For Sale By:Private Seller
Exterior Color: Red
Model: Model A
Trim: two Door Sedan
Drive Type: None
Ruskin, Florida, United States
It's taken four years of study, but the National Highway Traffic Safety Administration has finally closed the books on its investigation into rollaway accusations surrounding 1.56-million Ford SUV models.
The probe, which centered on the 2002-2005 Ford Explorer, 2002-2005 Mercury Mountaineer and 2003-2005 Lincoln Aviator, ends without the federal agency calling for a recall. According to The Detroit News, the investigation was closed due to a "low number of complaints" - NHTSA documented 180 such complaints that resulted in 14 crashes and six minor injuries, but the number of incidents have been slowing. The suspected defect rate for the trucks' automatic transmissions was found to be 4.4 per 100,000 units, and the brake-shift interlock mechanism failure rate was judged to be even lower at 3.4 per 100k.
Now With More EcoBoost
There's an EcoBoost 2.0-liter turbocharged four-cylinder in there somewhere, and it's headed straight for Ugly Horse.
For the second time in my life, I'm staring at an engine in the back of a truck with no concept of how to get it safely into the garage by my lonesome. The first time this happened, I dragged home a $300 International 345 V8 in the back of my Scout Terra only to discover that the bounds of my manliness terminated well before my ability to muscle that 800-pound cast iron block out of the pickup bed.
Pots and kettles, glass houses and stones - that's a little of what we appear to have going on in the European car market. New reports say that that three European automakers have registered their opposition to a loan deal that PSA/Peugeot-Citroën is working on with the French government. Peugeot's finance arm, Banque PSA Finance, is struggling with its debts and has been downgraded by Moody's to its lowest investment-grade classification, one step above junk. This makes it more expensive for a potential buyer to finance a car through Peugeot. The last thing Peugeot needs is more difficulty selling cars in the tough European market, and the situation will only worsen if the bank's credit worthiness takes another hit.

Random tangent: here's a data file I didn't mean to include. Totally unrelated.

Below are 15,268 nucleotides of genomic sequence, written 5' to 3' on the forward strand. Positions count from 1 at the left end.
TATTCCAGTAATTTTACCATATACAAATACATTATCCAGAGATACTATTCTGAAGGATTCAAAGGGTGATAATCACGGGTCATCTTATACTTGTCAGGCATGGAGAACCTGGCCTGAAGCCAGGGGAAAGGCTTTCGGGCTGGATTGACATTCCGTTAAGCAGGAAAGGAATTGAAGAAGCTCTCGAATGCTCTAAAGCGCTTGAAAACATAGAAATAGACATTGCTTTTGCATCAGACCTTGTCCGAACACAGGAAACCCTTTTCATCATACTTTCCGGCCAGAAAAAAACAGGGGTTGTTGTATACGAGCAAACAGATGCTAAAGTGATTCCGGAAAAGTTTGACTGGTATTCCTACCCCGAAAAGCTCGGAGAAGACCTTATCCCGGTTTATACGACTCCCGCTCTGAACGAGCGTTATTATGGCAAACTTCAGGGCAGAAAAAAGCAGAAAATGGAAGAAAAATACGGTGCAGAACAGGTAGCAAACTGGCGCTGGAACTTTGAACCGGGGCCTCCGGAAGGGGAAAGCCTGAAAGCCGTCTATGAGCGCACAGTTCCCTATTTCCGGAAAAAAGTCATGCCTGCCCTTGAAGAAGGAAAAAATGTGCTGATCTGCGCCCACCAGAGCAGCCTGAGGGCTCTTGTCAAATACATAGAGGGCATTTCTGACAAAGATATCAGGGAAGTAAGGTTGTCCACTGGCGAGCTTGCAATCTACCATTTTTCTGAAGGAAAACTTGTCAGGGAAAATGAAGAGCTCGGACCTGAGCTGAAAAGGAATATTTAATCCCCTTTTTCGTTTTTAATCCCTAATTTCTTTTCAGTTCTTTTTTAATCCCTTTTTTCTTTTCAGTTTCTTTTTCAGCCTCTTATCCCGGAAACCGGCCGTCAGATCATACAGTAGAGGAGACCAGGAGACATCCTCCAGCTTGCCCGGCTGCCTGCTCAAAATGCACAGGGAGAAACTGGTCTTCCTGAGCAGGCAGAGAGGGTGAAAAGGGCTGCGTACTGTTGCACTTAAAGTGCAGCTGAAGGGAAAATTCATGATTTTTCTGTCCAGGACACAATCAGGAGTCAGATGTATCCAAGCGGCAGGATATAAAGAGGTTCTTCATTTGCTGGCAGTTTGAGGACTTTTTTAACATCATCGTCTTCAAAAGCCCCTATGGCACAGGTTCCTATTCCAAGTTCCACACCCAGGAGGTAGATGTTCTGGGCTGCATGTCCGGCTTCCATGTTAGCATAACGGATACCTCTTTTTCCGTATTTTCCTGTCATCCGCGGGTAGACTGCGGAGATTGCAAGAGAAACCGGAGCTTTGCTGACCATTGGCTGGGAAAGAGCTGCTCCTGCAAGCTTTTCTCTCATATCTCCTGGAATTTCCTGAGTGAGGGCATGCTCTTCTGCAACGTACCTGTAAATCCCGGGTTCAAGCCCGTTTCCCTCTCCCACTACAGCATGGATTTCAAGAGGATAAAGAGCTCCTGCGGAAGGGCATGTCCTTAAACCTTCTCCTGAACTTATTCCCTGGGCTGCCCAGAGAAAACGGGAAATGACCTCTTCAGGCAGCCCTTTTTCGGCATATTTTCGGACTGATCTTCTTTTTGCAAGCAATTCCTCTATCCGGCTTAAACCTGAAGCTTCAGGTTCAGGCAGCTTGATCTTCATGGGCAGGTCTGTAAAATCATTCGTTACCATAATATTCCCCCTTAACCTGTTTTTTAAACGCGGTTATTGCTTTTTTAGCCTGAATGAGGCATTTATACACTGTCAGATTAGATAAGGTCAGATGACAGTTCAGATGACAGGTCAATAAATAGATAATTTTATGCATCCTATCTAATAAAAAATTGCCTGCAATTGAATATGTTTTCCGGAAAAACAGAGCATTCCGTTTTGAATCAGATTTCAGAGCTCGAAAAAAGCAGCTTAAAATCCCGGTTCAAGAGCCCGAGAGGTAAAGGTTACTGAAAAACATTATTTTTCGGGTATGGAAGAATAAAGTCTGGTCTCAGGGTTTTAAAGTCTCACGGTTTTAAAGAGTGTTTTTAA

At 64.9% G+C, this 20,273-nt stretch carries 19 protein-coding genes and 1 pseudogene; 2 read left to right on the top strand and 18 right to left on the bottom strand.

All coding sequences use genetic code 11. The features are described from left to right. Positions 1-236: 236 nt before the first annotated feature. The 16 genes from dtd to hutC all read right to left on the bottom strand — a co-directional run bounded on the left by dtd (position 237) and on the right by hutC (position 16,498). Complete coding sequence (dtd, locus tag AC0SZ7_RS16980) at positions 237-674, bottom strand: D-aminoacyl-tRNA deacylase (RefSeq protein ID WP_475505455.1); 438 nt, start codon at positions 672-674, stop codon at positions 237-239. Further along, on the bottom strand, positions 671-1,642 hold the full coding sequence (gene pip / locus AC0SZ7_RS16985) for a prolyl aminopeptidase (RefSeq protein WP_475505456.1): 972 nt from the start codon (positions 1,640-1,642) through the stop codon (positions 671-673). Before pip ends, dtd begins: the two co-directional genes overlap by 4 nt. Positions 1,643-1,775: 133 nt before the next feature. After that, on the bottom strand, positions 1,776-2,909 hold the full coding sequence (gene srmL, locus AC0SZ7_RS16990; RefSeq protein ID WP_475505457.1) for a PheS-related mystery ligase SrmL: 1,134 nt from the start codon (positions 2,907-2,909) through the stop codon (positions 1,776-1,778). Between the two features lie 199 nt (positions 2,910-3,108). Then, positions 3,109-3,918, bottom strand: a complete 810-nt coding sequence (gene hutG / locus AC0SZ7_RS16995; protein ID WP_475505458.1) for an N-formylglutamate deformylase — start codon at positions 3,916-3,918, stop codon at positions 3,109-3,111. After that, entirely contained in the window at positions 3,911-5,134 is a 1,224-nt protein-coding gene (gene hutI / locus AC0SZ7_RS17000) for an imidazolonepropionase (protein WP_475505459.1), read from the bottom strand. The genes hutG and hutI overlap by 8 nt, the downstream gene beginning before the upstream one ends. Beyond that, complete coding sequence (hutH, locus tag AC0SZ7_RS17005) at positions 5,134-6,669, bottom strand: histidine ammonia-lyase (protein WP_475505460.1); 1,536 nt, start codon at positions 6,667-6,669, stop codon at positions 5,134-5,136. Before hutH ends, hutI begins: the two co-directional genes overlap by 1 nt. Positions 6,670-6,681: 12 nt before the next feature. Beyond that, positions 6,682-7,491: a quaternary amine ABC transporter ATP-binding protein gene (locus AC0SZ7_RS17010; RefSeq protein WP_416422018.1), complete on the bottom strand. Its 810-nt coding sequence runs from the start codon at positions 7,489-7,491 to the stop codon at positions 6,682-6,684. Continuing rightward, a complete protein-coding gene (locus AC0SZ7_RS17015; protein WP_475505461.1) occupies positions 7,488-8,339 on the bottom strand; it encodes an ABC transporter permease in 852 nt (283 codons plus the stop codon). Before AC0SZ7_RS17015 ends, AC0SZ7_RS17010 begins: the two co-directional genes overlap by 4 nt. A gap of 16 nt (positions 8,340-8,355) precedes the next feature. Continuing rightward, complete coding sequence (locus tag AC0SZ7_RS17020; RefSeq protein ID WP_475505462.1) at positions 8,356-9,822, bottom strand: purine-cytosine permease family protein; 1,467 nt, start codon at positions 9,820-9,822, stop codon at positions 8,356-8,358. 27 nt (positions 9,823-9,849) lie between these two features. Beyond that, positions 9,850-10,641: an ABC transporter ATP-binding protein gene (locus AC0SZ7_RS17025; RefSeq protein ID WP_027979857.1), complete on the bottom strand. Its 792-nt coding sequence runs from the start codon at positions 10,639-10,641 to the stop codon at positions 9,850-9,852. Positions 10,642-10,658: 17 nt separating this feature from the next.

A deal being worked on would have the French government offer €7 billion ($9B U.S.) in bonds to guarantee the bank's loans, which would give the institution some breathing room to manage its debts and lower its interest rates. Outside of that, a group of banks would provide other, non-guaranteed loans to the bank to further help its position. In exchange for state help, though, the government wants seats on Peugeot's board for worker representatives and a government liaison, along with factory and worker guarantees. The Peugeot family would maintain control of the company.
So what we have is government assistance being provided to a car company's finance arm, akin to the way General Motors' GMAC (now Ally Financial) and Chrysler Financial got help in their time of need. What we also have is Ford and Renault, and Germany's State of Lower Saxony, the second-largest shareholder in Volkswagen, voicing their concern about the proposal, because they say it could create an unfair competitive advantage for Peugeot. Everyone in Europe's down market is fighting for every sale, and if Peugeot gets help to keep its auto loan costs down, it figures to help buyers choose Peugeot or Citroën.